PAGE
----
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Sutekh - Fell

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Artist: Sutekh

Album: Fell

Label: Orthlorng Musork

Review date: Mar. 31, 2002

The full-length album Fell by Sutekh (Seth Horvitz) is an incredibly varied experiment, melding electronics and a musical approach which is reminiscent of free jazz. Maneuvering deftly between improvised electronic pieces and danceable click tracks, the record is nothing if not eclectic. Impressively, Sutekh manages to keep the theme coherent through most of the record.

The first song, “Anatomy of a Splinter,” immediately announces an affinity for free jazz. In fact, I had a hard time figuring out if the track was live, sampled, or entirely synthesized. It sounds like an improvisation, but parts of it were clearly produced meticulously from drum machines. If indeed the whole track is electronic, then Sutekh has managed to one-up Autechre and I offer my sincere congratulations. If not, it’s still an effective introduction which sets the tone for what is to follow.

Live and improvised segments recur frequently, and when done well (“Slow Toy Medley”) work to good effect. By itself this idea could have sustained the entire album. So it was a surprise to hear the Pole-esque warmth which followed. “Fire Weather” was my favorite song, perhaps in part because I had no idea it was coming. The beat is made out of pleasing click sounds and a warm dub-inspired piano that comes in from time to time. But rather than settle into a groove and wait it out for six minutes, Sutekh keeps things challenging with occasional bursts of noise and/or silence, and other interesting edits.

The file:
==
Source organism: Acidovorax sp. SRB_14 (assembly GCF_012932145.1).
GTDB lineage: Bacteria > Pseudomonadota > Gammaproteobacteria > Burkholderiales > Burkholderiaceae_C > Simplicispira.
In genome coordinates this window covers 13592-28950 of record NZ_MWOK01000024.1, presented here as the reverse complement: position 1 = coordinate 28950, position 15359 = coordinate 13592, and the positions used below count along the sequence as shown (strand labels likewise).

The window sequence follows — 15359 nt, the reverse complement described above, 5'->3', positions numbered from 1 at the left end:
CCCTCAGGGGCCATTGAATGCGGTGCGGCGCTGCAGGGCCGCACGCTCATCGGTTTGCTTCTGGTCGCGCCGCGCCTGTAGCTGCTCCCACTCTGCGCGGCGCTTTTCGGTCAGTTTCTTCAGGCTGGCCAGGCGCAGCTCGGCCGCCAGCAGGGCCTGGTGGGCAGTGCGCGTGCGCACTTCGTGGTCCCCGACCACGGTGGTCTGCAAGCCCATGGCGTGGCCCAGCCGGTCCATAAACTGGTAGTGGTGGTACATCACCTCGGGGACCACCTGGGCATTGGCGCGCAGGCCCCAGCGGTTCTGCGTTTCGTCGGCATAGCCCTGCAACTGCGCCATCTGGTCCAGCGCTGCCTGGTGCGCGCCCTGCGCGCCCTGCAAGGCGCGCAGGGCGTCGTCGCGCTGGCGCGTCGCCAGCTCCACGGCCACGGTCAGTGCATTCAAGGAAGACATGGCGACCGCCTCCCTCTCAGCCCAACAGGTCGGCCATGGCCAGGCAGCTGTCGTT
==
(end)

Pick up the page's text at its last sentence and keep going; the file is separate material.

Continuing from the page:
The latter half of Fell heightens in dissonance, using the free-electronics idea between ambient and found sounds, white noise, and irregular beats. Unfortunately the concept begins to wear thin by the eighth song (“Recession Clouds”). This track struck me as an unnecessary comment on already better-explored concepts, and the album could have done without it. Finally, the last track (“Wings Over Kansas”) emulates a dark film score, complete with soft/loud orchestral strings, where a return to free-electronics would have been a much preferred and much more appropriate ending. The bonus track, hidden several minutes after the ninth song, is an alternation between noise and quiet high-pitched tones.

For the first seven songs, Sutekh has made one of the most imaginative electronic records in recent memory. His approaches mold composition and improvisation, and result in challenging yet thoroughly listenable music. Taken either as an intellectual challenge to musicians like Pole or as an assignment in blending free jazz and electronic sound, or as both, Fell is successful.

By Ben Tausig

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